The singer speaks about catapulting to fame, working with the likes of A.R. Rahman and Ilaiyaraaja, and his many influences
The office of Madras Talkies has become a second home to singer Sid Sriram. He’s there every other day, working on a song idea, making rough scratches, and running them through directors Dhana and Mani Ratnam.
In the last couple of years, even as one super-hit song followed another, the burning desire inside Sid was to come out with something of his own. “But I wanted to wait for the right opportunity,” he says, “And Vaanam Kottatum was perfect. Even then, I was a bit tentative at first, because the music I have created earlier was for myself and one without any deadlines. Obviously, I couldn’t do that here. I figured that I’m at a point in my life where I have to take on as many challenges as possible to help me evolve. From every perspective, this was the perfect project.”
It probably is. The film is a multi-genre subject, so it wouldn’t restrict him to one form of music. It is not a big-star film, so pressure to deliver a certain kind of song will be minimal. And then, of course, there’s Mani Ratnam (producer and writer of the film) who gave Sid the first big break as a singer with ‘Adiye’ in Kadal.
“Since we’ve started work, interacting with him has been a dream,” he says, about the filmmaker, who will soon embark on his directorial dream Ponniyin Selvan, “The intention with which he chooses his words in a conversation was helpful to me because I am a chaotic person. My mind is in a million places at once, and so, internalising what he said helped me achieve what I desired with the song.”
It helps that these words of wisdom is coming from a filmmaker who certainly knows how to use music in a visual narrative, as has been constantly proved in films like Bombay, Guru, and Raavan. “He knows what works not just visually but also musically. Just small things like taking a section and moving it to a different part of the song — something that I wouldn’t even think of. That opens up the song in a gorgeous way.”
Music and magic
Sid’s work in Vaanam Kottatum is still in its nascent stage, but the singer-composer’s biggest reason for joy stems from what the makers have instructed him. “They wanted something that does not sound like anything that is out there — and that has been so much fun. So, I have been able to break down any sense of boundaries and make music that I feel like making.”
In his new avatar as a composer, Sid has several influences, the biggest one being AR Rahman. Other influences include Philip Glass and Japanese composer Ryuichi Sakamoto. “They all use space really well, sonically.”
The challenging part is the juxtaposition of the new sound he hopes to create with the needs of the commercial film that Vaanam Kottatum is. “I’m in the process of cracking it now,” he laughs, “My artistic journey has been about juxtaposing — taking certain things that are looked at as traditional and mixing it with something a-traditional, and seeing what comes out of it. That contributes to the magic.”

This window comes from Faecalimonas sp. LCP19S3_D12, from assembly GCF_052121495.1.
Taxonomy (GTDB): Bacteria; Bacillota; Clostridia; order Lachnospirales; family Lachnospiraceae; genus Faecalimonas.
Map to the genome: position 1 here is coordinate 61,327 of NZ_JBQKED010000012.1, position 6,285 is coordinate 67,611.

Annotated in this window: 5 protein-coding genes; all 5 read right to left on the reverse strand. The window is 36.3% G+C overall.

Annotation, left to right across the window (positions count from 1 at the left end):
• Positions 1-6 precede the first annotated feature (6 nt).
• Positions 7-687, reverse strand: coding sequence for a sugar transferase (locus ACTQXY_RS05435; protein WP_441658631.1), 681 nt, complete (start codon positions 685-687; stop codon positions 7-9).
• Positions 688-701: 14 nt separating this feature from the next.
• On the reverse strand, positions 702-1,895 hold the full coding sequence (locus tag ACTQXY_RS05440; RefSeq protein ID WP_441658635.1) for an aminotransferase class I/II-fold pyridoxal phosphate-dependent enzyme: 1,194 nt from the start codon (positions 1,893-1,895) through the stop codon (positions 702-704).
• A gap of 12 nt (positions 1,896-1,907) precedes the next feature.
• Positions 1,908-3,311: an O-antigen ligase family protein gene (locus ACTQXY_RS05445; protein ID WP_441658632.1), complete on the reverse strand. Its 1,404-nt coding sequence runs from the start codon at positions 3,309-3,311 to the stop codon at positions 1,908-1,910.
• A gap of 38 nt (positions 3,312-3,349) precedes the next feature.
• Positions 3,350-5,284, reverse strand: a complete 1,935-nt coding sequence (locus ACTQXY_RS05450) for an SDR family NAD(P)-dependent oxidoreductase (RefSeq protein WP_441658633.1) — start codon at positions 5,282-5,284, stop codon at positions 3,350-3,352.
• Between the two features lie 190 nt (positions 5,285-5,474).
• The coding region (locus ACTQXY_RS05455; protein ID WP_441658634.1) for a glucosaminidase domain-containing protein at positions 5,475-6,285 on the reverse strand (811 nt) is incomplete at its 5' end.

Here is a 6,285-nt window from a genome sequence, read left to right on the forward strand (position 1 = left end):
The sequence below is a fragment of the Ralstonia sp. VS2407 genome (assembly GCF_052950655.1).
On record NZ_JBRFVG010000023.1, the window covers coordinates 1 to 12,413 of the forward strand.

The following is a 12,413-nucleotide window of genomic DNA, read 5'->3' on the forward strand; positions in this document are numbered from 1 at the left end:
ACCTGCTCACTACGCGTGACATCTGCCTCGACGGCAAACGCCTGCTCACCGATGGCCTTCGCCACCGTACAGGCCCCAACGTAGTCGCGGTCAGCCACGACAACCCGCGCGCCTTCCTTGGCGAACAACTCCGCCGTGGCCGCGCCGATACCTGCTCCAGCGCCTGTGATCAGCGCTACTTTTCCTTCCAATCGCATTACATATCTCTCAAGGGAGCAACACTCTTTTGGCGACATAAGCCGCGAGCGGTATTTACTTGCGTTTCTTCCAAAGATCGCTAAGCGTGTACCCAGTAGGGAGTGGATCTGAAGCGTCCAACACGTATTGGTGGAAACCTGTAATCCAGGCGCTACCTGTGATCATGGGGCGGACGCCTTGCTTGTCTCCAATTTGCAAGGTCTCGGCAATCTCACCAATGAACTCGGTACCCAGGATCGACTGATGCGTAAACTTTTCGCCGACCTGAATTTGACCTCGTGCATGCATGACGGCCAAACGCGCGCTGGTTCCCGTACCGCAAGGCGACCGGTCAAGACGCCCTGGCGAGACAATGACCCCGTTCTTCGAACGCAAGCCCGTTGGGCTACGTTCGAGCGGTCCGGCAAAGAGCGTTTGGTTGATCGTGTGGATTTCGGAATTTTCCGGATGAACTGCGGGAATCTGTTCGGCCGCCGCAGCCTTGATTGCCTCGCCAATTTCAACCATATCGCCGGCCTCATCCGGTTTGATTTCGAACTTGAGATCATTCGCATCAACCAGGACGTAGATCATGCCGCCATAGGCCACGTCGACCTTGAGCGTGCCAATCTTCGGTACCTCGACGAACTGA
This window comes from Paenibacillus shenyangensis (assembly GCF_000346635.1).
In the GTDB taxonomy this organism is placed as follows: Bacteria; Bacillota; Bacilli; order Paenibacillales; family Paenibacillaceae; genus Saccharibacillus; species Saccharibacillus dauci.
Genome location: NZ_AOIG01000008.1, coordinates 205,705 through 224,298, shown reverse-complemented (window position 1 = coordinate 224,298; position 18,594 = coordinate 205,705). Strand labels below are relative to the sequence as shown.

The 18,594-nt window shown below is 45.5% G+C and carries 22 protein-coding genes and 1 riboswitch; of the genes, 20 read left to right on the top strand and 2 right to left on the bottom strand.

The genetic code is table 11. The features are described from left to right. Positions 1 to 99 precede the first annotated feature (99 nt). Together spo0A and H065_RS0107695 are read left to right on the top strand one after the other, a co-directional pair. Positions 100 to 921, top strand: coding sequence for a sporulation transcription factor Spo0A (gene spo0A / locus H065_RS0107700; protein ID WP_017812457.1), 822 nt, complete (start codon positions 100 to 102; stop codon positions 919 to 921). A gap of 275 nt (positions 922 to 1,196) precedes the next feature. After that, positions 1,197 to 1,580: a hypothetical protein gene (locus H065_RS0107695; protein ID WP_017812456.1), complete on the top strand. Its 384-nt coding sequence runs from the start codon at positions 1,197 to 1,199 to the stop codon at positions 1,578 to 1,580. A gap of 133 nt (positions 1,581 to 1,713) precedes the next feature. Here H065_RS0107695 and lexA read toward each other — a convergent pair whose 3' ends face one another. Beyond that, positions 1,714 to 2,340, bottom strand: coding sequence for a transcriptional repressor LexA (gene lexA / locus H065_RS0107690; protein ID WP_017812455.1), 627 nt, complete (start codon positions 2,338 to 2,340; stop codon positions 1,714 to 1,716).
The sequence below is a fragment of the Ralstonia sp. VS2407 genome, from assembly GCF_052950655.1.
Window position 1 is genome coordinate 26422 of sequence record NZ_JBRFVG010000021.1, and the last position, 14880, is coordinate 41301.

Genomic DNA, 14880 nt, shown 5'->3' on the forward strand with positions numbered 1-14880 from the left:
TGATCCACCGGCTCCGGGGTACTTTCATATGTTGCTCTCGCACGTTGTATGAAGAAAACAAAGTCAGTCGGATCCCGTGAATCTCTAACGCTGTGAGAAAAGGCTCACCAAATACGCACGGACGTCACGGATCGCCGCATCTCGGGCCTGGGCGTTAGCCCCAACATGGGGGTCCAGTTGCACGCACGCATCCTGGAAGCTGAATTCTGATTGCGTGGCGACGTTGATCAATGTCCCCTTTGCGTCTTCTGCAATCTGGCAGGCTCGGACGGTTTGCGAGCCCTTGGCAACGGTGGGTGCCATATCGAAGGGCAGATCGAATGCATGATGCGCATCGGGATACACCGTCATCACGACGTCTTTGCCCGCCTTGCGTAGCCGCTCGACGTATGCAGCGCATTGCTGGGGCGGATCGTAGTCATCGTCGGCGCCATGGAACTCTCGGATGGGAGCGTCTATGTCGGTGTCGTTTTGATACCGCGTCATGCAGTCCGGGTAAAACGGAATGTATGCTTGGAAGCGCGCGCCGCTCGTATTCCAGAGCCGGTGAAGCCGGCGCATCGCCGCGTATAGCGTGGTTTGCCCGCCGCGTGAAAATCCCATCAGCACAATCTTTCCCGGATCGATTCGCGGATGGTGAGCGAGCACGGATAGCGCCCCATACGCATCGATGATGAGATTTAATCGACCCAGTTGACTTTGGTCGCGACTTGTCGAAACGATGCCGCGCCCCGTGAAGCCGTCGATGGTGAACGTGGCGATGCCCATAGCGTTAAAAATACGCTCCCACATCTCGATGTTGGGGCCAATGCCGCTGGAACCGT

‘I like keeping to myself’
On the stage, when he’s performing, Sid Sriram is a bundle of energy. But off stage, the singer prefers to be low key. “I’ve preferred to be on the periphery, because it lets me do what I want to do. That’s not to say I’m not humbled and blessed to be part of the film fraternity. The journey has been amazing, but I still keep to myself.”
A few decades ago, a voice as unique as Sid Sriram’s might not have worked in an industry that looked for its singers based on the star singing the song on the big screen. Times have changed, and Sid has AR Rahman to thank for that. “AR sir taking the first chance with me was courageous. The fact that he took that not once but twice (with ‘Ennodu Nee Irunthaal’ from I) set a precedent. If the song wasn’t a success, composers might not have called me.” And then, ‘Thalli Pogathey’ happened, and people sat up and took notice. “People probably weren’t sure if a voice like mine would fit a hero or a film context, but ‘Thalli Pogathey’ turned everything on its head.”
Post that boom, almost every composer in Tamil cinema approached Sid Sriram — and he would soon work with the likes of Yuvan Shankar Raja, Imman, Santhosh Narayanan, and Justin Prabhakaran. He considers all these recordings memorable, but the dream-come-true phenomenon occurred when he got an opportunity to record with Ilaiyaaraja for a yet-to-be-released song in upcoming film Psycho. “It was incredible,” he says, eyes wide open, “I got into his music pretty late, but it has only grown since then. What he did for Indian cinema was revolutionary, and to meet and record with him was great. He pulled me away from my comfort zone, and knew exactly what he wanted.”
How different was Ilaiyaraaja’s style from Rahman’s? “With AR sir, there’s the sense of him pushing me into different directions and seeing what he can get of me, and find the point of resonance. With Raaja sir, I sang it as composed, down to last detail. There was beauty in that; when the recording happened, it forced me to develop a new aspect of musicality. Their (ARR and Ilaiyaraaja) composing styles are different dimensions of the spectrum.”
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